25 June 2018

The Dustiest Bookcase: E is for Eaton

Short pieces on books I've always meant to review (but haven't).
They're in storage as we build our new home.
Patience, please.

Memory's Wall
Flora McCrae Eaton
Toronto: Clarke Irwin, 1956
213 pages

The Bombardier Guide to Canadian Authors places Flora McCrae Eaton as second only to Malcolm Frye. Both writers transcend the boundaries of our literature: Frye rates 6½ out of a possible five skidoos, while Lady Eaton is an even six. According to the Guide, Morley Callaghan is a third the writer she is, and yet I've never read Lady Eaton's work.

Memory's Wall was Flora McCrae Eaton's second and last book. The first, Rippling Rivers: My Diary of a Camping Holiday, was published in 1920 by the T. Eaton Company, the department store headed by husband Sir John Craig Eaton. That just two books propelled her to such heights in the Bombardier Guide speaks to her talent.

Before moving to St Marys, Ontario, our home these past ten years, I'd never seen a copy of Memory's Wall. They're not at all uncommon in this small town. My copy, purchased four blocks down the street, set me back a dollar.

It's signed.

The Eatons were once prominent in St Marys; Lady Eaton's father-in law, Timothy, had a store on Queen Street, as did his brother Robert. They stand with celebrated violinist Nora Clench (Lady Streeton) and Arthur Meighen as the town's most famous residents. The latter, our ninth prime minister, provided a forward to Memory's Wall.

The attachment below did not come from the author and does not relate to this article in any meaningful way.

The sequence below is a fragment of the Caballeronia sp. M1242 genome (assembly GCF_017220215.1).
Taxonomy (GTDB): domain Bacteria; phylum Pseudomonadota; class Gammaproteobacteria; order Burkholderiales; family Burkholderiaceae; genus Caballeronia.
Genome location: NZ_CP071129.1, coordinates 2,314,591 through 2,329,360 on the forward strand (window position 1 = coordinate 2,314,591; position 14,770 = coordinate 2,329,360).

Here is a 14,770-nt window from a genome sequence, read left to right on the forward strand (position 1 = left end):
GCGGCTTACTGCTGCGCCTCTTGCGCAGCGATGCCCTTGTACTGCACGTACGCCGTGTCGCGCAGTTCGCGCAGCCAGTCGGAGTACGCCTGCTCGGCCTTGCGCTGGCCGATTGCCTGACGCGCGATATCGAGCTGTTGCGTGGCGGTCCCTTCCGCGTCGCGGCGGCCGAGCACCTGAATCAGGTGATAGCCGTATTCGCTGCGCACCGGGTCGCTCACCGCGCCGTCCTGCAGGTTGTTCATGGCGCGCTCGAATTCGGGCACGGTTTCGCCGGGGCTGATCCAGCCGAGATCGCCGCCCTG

It begins: "This book is truly a Canadian product." 

That's as far as I've made it.

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  1. Ah, I'll be waiting for the review. Got my hopes up now.

  2. Except for the positive endorsements this sounds like a vanity publication.

    1. Certainly, Rippling Rivers has all the appearance of a vanity publication... that vain person being, Sir John. I'm now wishing I could read the Bombardier Guide entry, but it's been packed away for our move.

  3. Ah, yes. This one is on my TBR shelf of Canadian memoirs. It's been there a long time. (I have a much larger shelf of read and possibly TBRR Canadian memoirs.)

    1. When - if? - you do read it, Susan, I promise to read my copy so that we can compare notes.